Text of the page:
[News] Venezuelan Elections - A Serious Warning to the Revolution

Anti-Imperialist News news at freedomarchives.org
Thu Sep 30 10:49:09 EDT 2010



Venezuelan Elections



A Serious Warning to the Revolution

By <http://www.zcommunications.org/zspace/alanwoods>Alan Woods

http://www.vheadline.com/readnews.asp?id=97053
Thursday, September 30, 2010

Marxist editor Alan Woods writes: The result of 
the elections to Venezuela's National Assembly 
elections on Sunday was greeted by jubilation in 
the bourgeois media internationally. It is too 
early to make a definitive judgment about the 
results, and it has not been confirmed the right 
wing has overtaken the PSUV in votes. However, 
the deafening chorus of triumph in the international media is premature.

The ferocious international campaign saying that 
Chavez has lost is a reflection, not of the real 
state of affairs, but of the desire of the 
bourgeois both in Venezuela and internationally 
to finish off the Venezuelan Revolution once and 
for all. But between desires and their fulfilment 
there is always a wide gap, as everyone knows. 
Whether the opposition's counterrevolutionary 
aspirations are fulfilled or not does not depend 
on the results of an election but on the conduct 
of the Revolution and its leadership.

Elections are only a snapshot of the state of 
public opinion at a given time. These results can 
tell us a lot about the psychological state of 
different classes in Venezuela, and they 
undoubtedly reveal certain tendencies in society. 
They constitute a warning that must be taken very 
seriously by all those who have the interests of 
the Revolution at heart. But in and of themselves they decide nothing.

The right wing jubilant

The right wing immediately started to crow like a 
drunken cockerel. Maria Corina Machado, who was 
elected deputy of Miranda state said: "Here it is 
very clear, Venezuela said no to Cuban-style 
communism, Venezuela said yes to the path of 
democratic construction and now we have the 
legitimacy of the vote of the citizenry, we are 
the representatives of the people."

On Monday, MUD officials claimed victory in the 
elections, based mainly on their claim to have 
won the majority of the total votes cast on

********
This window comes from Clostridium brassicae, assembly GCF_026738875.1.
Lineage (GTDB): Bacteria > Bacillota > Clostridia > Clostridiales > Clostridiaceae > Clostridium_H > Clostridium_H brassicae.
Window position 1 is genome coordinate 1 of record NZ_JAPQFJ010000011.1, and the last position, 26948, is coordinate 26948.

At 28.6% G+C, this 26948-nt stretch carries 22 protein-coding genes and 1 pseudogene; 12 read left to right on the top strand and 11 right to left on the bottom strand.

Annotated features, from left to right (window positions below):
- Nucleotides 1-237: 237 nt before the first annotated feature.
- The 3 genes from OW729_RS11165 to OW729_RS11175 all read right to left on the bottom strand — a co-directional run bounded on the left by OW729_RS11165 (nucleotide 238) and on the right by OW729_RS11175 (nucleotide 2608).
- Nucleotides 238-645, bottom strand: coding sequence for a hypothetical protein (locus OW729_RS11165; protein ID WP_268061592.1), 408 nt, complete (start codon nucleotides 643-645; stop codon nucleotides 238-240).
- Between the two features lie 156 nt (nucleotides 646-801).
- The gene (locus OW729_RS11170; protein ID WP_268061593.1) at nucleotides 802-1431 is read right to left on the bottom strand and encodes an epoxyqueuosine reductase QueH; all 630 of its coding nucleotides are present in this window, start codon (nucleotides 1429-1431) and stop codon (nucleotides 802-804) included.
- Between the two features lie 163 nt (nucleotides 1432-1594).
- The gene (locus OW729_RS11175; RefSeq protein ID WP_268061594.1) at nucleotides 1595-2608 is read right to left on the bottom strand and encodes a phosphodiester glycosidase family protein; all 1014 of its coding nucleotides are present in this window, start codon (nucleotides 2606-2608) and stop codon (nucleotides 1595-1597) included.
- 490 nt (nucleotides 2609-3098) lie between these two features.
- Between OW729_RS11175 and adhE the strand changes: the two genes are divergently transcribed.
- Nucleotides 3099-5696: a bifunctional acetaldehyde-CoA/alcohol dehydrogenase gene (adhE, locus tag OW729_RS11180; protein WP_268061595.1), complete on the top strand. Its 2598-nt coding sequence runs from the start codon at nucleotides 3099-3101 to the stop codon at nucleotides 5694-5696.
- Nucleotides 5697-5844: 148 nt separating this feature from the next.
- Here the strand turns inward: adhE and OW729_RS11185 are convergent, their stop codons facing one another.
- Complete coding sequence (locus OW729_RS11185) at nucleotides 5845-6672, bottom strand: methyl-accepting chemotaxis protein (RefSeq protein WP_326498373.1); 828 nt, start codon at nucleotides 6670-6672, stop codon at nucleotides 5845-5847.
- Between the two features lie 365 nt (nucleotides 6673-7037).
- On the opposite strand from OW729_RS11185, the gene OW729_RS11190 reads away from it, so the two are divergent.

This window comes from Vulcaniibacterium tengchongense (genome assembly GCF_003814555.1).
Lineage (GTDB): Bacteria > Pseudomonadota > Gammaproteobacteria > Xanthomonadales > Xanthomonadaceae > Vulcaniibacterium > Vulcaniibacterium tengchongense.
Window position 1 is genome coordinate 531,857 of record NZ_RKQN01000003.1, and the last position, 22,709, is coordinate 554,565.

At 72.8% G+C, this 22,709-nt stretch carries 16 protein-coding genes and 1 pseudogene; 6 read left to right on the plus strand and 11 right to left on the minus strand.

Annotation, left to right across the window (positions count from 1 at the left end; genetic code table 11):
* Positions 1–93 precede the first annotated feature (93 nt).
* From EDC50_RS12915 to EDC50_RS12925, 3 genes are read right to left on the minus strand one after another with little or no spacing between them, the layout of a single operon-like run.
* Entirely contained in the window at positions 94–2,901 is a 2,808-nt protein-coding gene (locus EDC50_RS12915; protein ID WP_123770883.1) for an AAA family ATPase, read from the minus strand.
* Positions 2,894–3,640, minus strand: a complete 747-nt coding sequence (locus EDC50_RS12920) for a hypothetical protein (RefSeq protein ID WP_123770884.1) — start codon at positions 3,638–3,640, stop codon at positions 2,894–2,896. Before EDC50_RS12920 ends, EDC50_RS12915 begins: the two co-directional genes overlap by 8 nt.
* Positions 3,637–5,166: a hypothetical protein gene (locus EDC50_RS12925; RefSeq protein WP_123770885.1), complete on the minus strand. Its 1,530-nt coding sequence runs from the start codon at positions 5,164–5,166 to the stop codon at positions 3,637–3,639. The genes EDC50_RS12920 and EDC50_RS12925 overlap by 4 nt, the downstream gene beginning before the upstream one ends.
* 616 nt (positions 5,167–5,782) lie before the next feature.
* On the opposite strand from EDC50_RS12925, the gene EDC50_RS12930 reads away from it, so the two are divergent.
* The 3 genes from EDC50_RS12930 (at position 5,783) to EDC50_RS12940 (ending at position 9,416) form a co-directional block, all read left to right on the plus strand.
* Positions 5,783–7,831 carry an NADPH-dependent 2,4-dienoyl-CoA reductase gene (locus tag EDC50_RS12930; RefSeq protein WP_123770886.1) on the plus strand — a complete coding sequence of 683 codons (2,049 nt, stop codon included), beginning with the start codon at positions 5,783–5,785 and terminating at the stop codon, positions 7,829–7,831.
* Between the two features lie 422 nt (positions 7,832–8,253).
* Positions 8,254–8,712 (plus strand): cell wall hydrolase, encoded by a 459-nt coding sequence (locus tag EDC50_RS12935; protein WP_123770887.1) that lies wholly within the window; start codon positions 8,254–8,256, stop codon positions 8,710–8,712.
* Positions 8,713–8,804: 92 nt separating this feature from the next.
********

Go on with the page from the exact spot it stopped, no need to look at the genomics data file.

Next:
Sunday. But this was a bluff. The real situation 
is more complicated, although there is no doubt 
that the Revolution now faces new dangers.

According to the official results of Sunday's 
election released by the National Electoral 
Council, Chavez' United Socialist Party of 
Venezuela (PSUV) so far had won 95 seats, while 
the opposition coalition Democratic Unity 
Roundtable (MUD) won 62 seats. The Fatherland for 
All (PPT) party, a former Chavez ally that split 
with the PSUV, won two seats. Three seats went to 
indigenous people's representatives unaligned 
with either the PSUV or the MUD. The CNE has not 
yet announced the results in the contests for three other seats.

Of course, it is possible to read these results 
in different ways. Deputy-elect Roy Chaderton 
pointed out on Monday that the opponents of 
President Hugo Chavez won approximately 20 fewer 
seats than they held during the 2000-2005 
legislative term, while the pro-Chavez camp grew by several seats.

Socialist candidates won in Aragua, Barinas, 
Bolivar, Carabobo, Cojedes, Delta Amacuro, 
Distrito Capital, Falcon, Guarico, Merida, 
Monagas, Lara, Portuguesa, Trujillo, Vargas 
Yaracuy and there was a draw in Miranda and 
Sucre. But the right wing won in important states such as Zulia and Tachira.

Chaderton pointed out that the Opposition has 
lost ground compared to the 2000 elections. He 
said the opposition was setting up a "media 
farce" by comparing Sunday's results only to